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The Independent Critic

Ian Edlund, Sidney Jayne Hunt
Carlos A.F. Lopez
13 Mins.

 Movie Review: Dream Creep 
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Has it happened to you? 

You're sleeping soundly only to find yourself thrusted out of a restful slumber by a noise. It could sound like a whisper. It could sound like a crash. It could sound like a gunshot. It could sound like any number of things, but it's the kind of noise that makes you wonder "Should I go explore it?" or "Should I just ignore it and home that some serial killer hasn't broken it right about now?" 

Writer/director Carlos A.F. Lopez's latest short film Dream Creep exists in the infinite possibilities of this world. It's a world both achingly familiar yet otherworldly. It languishes somewhere between dream and nightmare. This world is particularly horrifying because we've all been there. We recognize it. We feel it. 

David (Ian Edlund) is fast asleep alongside his partner, Suzy (Sidney Jayne Hunt). He awakens to almost faint cries for help emanating from, it would seem, Suzy's earhole. He hesitates. He lurches forward. He listens. He responds. 

Dream Creep is borne out of our everyday nightmares, a harrowing and jarring supernatural emergency that feels both ordinary yet otherwordly. You'll have to decide for yourself where it comes from just as if it was you, alone with your partner asleep in your home when a noise awakens and something commands action. Then more action. Then more action. For David and Suzy, this compelling voice demands actions that will either save them or, perhaps, perpetuate the nightmare.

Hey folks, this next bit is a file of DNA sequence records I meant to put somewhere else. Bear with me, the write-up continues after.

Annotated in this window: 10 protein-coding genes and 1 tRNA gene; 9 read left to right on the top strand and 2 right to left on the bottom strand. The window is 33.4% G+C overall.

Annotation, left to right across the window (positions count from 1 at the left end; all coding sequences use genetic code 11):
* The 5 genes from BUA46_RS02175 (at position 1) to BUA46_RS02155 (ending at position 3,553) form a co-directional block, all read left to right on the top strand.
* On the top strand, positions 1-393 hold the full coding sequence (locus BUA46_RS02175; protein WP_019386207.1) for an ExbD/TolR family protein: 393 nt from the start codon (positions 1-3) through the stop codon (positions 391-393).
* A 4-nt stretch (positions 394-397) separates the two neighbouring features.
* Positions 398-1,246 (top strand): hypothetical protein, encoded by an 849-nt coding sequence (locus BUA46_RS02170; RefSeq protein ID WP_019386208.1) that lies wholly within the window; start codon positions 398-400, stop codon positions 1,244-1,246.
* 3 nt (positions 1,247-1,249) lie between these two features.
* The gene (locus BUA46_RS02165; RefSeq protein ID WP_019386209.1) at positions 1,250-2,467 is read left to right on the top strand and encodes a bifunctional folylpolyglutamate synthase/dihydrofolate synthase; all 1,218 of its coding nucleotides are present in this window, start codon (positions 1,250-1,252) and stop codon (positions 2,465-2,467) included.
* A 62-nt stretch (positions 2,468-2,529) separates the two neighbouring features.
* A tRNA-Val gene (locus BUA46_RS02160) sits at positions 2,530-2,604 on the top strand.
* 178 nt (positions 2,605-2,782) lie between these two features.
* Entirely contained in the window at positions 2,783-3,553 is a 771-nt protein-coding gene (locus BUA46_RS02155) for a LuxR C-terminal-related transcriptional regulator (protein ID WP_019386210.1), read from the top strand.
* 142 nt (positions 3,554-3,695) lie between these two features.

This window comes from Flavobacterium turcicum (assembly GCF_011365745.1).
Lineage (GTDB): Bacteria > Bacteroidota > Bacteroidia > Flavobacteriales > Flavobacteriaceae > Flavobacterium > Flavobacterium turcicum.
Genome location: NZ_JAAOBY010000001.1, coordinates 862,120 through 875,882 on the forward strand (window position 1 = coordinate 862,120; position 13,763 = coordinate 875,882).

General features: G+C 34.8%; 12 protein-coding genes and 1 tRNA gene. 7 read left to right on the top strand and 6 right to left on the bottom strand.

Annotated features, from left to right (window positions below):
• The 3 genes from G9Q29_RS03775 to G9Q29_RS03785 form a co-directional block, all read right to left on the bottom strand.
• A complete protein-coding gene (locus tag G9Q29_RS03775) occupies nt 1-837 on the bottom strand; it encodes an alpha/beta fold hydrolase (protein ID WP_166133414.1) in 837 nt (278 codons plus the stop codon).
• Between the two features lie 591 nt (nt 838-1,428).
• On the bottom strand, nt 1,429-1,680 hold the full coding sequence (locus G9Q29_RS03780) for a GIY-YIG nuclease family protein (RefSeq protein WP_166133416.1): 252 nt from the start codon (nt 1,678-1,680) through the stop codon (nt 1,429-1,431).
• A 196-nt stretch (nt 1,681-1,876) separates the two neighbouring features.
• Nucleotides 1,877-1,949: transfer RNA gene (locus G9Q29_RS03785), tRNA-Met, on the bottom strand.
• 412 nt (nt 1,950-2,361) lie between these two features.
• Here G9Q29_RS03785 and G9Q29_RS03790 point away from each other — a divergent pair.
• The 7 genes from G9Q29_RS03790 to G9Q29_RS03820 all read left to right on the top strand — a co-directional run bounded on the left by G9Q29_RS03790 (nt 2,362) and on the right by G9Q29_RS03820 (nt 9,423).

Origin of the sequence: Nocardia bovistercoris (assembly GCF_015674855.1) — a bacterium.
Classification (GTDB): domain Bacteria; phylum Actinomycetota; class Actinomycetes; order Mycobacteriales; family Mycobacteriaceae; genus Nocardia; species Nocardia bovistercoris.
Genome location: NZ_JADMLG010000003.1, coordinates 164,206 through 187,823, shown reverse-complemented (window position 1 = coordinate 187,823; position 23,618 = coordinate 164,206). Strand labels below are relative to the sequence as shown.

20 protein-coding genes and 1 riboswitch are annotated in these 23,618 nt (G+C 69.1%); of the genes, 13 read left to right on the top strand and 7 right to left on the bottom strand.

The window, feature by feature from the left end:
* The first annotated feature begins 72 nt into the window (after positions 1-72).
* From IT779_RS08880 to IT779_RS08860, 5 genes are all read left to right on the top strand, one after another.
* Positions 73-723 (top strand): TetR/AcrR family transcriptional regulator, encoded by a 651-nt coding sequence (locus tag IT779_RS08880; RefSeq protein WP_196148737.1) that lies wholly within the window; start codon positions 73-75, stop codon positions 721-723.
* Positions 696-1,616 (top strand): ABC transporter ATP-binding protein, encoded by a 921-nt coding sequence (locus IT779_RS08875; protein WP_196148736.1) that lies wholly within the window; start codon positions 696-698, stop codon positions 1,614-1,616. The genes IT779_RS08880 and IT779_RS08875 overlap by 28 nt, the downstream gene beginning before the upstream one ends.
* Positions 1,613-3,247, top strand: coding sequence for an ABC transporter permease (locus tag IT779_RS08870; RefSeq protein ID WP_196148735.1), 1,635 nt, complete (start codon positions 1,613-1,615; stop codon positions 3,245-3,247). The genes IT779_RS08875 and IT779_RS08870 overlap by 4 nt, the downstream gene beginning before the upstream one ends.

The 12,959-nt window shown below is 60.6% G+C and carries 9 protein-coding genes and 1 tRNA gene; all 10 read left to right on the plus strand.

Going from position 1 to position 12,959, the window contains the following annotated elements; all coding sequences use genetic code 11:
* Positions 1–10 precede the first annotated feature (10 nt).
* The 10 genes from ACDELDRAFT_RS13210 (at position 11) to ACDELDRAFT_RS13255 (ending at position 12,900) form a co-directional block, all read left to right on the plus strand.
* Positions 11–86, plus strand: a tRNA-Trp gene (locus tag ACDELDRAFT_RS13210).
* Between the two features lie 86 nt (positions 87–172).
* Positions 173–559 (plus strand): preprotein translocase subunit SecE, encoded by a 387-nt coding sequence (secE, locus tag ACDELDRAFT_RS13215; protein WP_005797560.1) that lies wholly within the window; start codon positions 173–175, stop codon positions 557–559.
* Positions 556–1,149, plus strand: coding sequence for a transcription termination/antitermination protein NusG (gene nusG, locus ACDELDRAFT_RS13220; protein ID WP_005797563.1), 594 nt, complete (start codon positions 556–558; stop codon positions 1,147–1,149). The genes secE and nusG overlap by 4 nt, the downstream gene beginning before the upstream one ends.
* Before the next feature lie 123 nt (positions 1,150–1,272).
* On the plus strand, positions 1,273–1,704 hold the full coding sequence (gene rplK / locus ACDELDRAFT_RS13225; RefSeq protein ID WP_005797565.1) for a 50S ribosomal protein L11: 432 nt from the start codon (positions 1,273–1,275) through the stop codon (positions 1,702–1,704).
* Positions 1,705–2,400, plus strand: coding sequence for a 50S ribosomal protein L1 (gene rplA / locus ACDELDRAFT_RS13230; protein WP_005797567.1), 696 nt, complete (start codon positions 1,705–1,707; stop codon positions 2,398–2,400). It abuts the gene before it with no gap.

Set for its world premiere at the 2024 Sundance Film Festival, Dream Creep is a mesmerizing and unforgettable horror short. In just under 13 minutes, Lopez captures both the ordinariness of daily life and how quickly it can turn. He tells us a story yet, perhaps most disturbingly, reminds us that we too could very well be living this story. 

Every frame of Dream Creep is beautifully crafted, Jacob Rosen's stark and intimate lensing uncompromising and bold and immersing us in this world that is simultaneously warm and hospitable and infinitely terrifying. Aaron C. Schroeder's original score comforts us and then strips that comfort away. Frankie Postiglione's production design feels like both lullaby and classic, darkly enveloping fairy tale. 

Ian Edlund gives an incredible performance as David, traveling a vast character tapestry that leaves us feeling like we've been awakened from our own slumber and we don't know what to think or do. Sidney Jayne Hunt is just as powerful as Suzy. From the moment Suzy awakens, Hunt rattles our hearts and minds and never lets us go until a final whisper of a brilliant, brilliant shot.  
Lopez has crafted a film that makes us both laugh and gasp. Dream Creep doesn't just tell us a story - it challenges us to examine our own narratives and our own infinite possibilities in similar circumstances. 

"Has it happened to you?," I hear Carlos A.F. Lopez whisper in my earhole.

"It could," he laughs. 

Written by Richard Propes
The Independent Critic